Classic Computer Magazine Archive ST-Log ISSUE 22 / AUGUST 1988 / PAGE 84



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Reviewed by David Duberman

David Duberman has been involved in Atari computing for the past five years. He is primarily interested in the use of personal computers for enhancing human creative potential.

You can preview the partial's sound at any time. From here you can select directly any other partial to edit, but you must return to the main screen to hear the full sound.

Softsynth lets you set as many as 40 (!!) stages in each partial's amplitude envelope and up to 15 in the frequency envelope. You can also set the partial's ratio to the fundamental pitch, after which Softsynth calculates the actual frequency for that partial. Finally, you can set a waveform type for the partial, selecting from Sine, Square, Triangle, Bandlimited Noise and White Noise. This ability to use waveforms other than the usual sine wave makes it easier to create interesting sounds more quickly, as well as to add special effects.

Softsynth also offers an alternative method of additive synthesis which gives you more control over the overall sound while sacrificing fine control. Time Slice Editing lets you control relative levels of the individual partials by means of timbre events, which are "snapshots" of the amplitude of each partial at a given moment in time. A single, overall amplitude envelope is shown, with any number of timbre events arrayed underneath. Click on a timbre event and the current levels of all partials at that point are shown on the slider display, ready for you to adjust if you like. You can add, delete and move timbre events. The manual provides a tutorial in use of the unusual Time Slice method.

The concept of FM synthesis in a nutshell involves different sound waves interacting as carriers (audible) and modulators (usually inaudible, modulating carriers). Softsynth's advanced FM implementation lets you set any partial to modulate any other partial (including itself), with modulators audible or not. You'll be surprised at the complexity of the sounds you can create with relatively few operators. That's the power of FM synthesis, while the drawback is loss of fine control over subtler aspects of the sound.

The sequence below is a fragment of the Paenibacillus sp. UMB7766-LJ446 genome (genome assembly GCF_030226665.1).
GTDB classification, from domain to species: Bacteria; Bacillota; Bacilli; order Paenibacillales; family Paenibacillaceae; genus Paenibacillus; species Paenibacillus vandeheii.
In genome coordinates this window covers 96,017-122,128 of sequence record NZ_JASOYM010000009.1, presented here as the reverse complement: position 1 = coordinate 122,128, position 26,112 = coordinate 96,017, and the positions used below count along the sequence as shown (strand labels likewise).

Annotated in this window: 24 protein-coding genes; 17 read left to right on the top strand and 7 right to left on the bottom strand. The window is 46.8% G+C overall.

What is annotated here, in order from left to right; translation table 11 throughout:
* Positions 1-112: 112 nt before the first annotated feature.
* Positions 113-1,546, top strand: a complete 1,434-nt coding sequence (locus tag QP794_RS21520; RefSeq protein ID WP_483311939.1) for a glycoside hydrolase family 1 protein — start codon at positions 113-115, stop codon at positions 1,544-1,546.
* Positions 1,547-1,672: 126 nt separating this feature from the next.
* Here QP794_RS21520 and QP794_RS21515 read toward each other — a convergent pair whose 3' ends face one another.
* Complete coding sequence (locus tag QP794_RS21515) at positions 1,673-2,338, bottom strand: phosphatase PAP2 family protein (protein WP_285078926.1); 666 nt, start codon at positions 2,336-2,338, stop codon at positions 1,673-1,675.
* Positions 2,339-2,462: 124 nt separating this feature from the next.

Finally, Softsynth's Smartsynth function is a wonderful way to experiment with sound. To quote the manual, "Smartsynth uses parameter ranges and a random number generator to create new sounds"—that is, it's an "auto-droid" function. You can set just about any combination of a screen full of parameters such as Harmonic Series, Range and Filter, Partial Detuning, Doubling, Frequency Movement and Attack, and Attack and Decay Rates. Then Softsynth throws a few dice and creates for your ears only a brand-new never-before-heard sound, based on your Smartsynth settings and any existing sound parameters. You can fine-tune any successful results with Softsynth's other sections.

Once you've created a new sound, the Preview command lets you hear an approximate rendition via your monitor speaker or with the ST Sound Digitizers (Navarone) or ST Replay (Michtron/Microdeal). Next the Synthesize command generates and saves to disk a sample file that can then be sent to the sampler. If you're using the program to experiment with, I recommend use of a RAMdisk for this step to save significant amounts of time, both in saving the file and in sending it to the sampler.

The process of sending a sample file to the sampler varies with different keyboards. Fortunately the manual includes a separate section with detailed instructions for each supported sampler. Softsynth supports each sampler's choice of methods of creating multi-samples in memory. For example, with the Korg DSS-1, you can replace any sample in any existing multisound, append a sound to a multisound or create a new multisound.

The program is copy-protected, but uses the key disk protection scheme so that you can run it from a hard disk, RAMdisk or a copy in drive B. But the original disk must be in drive A before you start—you're not prompted for it. You get a free backup when you send in your warranty card.

While Softsynth is near the top of the price range for Atari ST software, it's certainly one of the finest programs that I've used on any computer. It's well-designed, easy to use and fast and efficient in operation. Samples produced are clean and glitch-free. The program's professional caliber, combined with the variety of integrated ways of creating sounds, offers tremendous value even at $295. I recommend Softsynth to anyone with an ST and one of the samplers listed above, and in particular to musicians seeking an endless source of new and unusual sounds.